First, we survived being born to mothers who may have smoked and/or
drank while they were pregnant.
They took aspirin, ate blue cheese dressing, tuna from a can, and
didn’t get tested for diabetes.
Then, after that trauma, we were put to sleep on our tummies in baby cribs covered with bright colored lead-based paints.
We had no childproof lids on medicine bottles, locks on doors or cabinets, and, when we rode our bikes, we had baseball caps, not helmets, on our heads.
As infants and children, we would ride in cars with no car seats, no
booster seats, no seat belts, no air bags, bald tires and sometimes no
Riding in the back of a pick- up truck on a warm day was always a
We drank water from the garden hose and not from a bottle.
We shared one soft drink with four friends, from one bottle, and no one
actually died from this.
We ate cupcakes, white bread, real butter, and bacon. We drank Kool-Aid
made with real white sugar. And we weren’t overweight.
Because we were always outside playing….that’s why!
We would leave home in the morning and play all day, as long as we were
back when the streetlights came on.
No one was able to reach us all day.
–And, we were OKAY..
We would spend hours building our go-carts out of scraps and then ride them down the hill,
only to find out we forgot the brakes.. After running into the bushes a
few times, we learned to solve the problem.
We did not have Play Stations, Nintendos and X-boxes. There were no video games, no 150 channels on cable,no video movies or DVDs, no surround-sound or CDs,no cell phones,no personal computers,no Internet and no chat rooms.
WE HAD FRIENDS and we went outside and found them!
We fell out of trees, got cut,broke bones and teeth,and there were no lawsuits from those accidents.
We would get spankings with wooden spoons, switches, ping-pong paddles,
or just a bare hand, and no one would call child services to report
We ate worms, and mud pies made from dirt, and the worms did not live in us forever.
We were given BB guns for our 10th birthdays, made up games with sticks
and tennis balls, and -although we were told it would happen- we did not put out very many
We rode bikes or walked to a friend’s house and knocked on the door or
rang the bell, or just walked in and talked to them.
Little League had tryouts and not everyone made the team.
Those who didn’t had to learn to deal with disappointment.
The idea of a parent bailing us out if we broke the law was unheard
of. They actually sided with the law!
These generations have produced some of the best risk-takers,problem solvers, and inventors ever.
The past 50 to 85 years have seen an explosion of innovation and new
We had freedom, failure, success and responsibility, and we learned how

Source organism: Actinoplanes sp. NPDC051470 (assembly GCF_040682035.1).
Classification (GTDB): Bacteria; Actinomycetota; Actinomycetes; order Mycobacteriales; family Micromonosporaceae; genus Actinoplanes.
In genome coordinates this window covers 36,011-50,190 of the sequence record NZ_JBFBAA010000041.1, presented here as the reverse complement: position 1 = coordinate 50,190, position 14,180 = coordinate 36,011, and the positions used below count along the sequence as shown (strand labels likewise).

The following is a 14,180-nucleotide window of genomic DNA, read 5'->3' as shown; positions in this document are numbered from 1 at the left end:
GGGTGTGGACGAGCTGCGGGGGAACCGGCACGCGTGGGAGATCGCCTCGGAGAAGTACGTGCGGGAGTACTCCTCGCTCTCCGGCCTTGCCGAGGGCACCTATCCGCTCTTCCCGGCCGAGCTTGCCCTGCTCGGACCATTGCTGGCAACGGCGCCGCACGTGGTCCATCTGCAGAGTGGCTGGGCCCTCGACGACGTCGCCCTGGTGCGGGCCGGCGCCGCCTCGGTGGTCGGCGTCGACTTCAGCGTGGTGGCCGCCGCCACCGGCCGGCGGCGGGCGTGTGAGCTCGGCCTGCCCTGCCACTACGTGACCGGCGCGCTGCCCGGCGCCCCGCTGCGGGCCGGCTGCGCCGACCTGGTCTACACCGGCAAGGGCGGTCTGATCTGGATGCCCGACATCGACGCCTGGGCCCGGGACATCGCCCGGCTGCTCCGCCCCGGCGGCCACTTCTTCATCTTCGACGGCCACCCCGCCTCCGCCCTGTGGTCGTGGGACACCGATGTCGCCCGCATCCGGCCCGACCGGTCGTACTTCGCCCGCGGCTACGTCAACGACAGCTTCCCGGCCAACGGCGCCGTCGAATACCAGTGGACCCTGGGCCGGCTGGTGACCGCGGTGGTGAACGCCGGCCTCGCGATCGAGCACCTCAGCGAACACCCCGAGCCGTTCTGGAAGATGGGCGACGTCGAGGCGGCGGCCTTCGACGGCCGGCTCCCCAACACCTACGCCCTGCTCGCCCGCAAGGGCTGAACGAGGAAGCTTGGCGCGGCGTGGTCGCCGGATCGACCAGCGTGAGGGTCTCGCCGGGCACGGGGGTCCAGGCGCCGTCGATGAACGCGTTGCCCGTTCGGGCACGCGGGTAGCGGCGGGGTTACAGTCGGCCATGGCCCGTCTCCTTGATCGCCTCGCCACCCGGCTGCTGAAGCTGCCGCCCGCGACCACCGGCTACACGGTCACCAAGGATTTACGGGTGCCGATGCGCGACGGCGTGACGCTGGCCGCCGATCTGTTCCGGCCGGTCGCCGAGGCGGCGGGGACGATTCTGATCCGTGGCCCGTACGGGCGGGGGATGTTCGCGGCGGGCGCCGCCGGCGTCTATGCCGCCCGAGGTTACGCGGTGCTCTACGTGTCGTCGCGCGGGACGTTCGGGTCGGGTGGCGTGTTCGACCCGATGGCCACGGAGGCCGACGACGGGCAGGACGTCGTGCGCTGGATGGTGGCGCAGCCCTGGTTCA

to deal with it all.
If YOU are one of those born between 1925-1970, CONGRATULATIONS!
You might want to share this with others who have had the luck to grow
up as kids before the lawyers and the government regulated so much of our
lives for our own good.
While you are at it, forward it to your kids, so they will know how
brave and lucky their parents were.
Kind of makes you want to run through the house with scissors, doesn’t
The quote of the month by
“With hurricanes, tornados, fires out of control, mud slides, flooding,
severe thunderstorms tearing up the country from one end to another, and
with the threat of bird flu and terrorist attacks, are we sure this is a
good time to take God out of the Pledge of Allegiance?”
Bill Hibbler says
Gee, Bob, you wrote your own blog post. 🙂 I do remember those days well. There are many aspects of those days I would never want to return to but many I miss. And I bet my sister, who commented below, cracked up when she read your line about scissors. She tried to get me in trouble once by calling our Mom at the office and telling her I was chasing her around the house with a butcher knife.
Misty Khan says
Bill, totally had not thought about that. The interesting thing is that we do still have some groups that we bond with and they usually have some sort of rule about turning off electronics during a meeting. But those groups are formal and I wonder about the informal bonds like the ones you have with your old touring buddies. Kind of makes me wonder what opportunities some of us are missing out on.
Bob, you make many good points and I’m always all about critizing the government for over regulating our lives. I fall into your age range, BTW. But as a Mom, I still can’t help but get a little nervous at the thought of my sons running through the house with a pair of scissors. ;-D
Bill Hibbler says
But Misty didn’t you report your brother once for running around the house with a sharp object?
We wonder why we have issues with ADHD but our TV programming is produced to have a cut every 3-4 seconds (lest we get bored and change the channel) while text messages, ringing phones, chat windows, Twitter and Facebook streams and real live humans compete for our attention.
I love and use the technology but when it comes to talking and truly listening, it frequently gets in the way.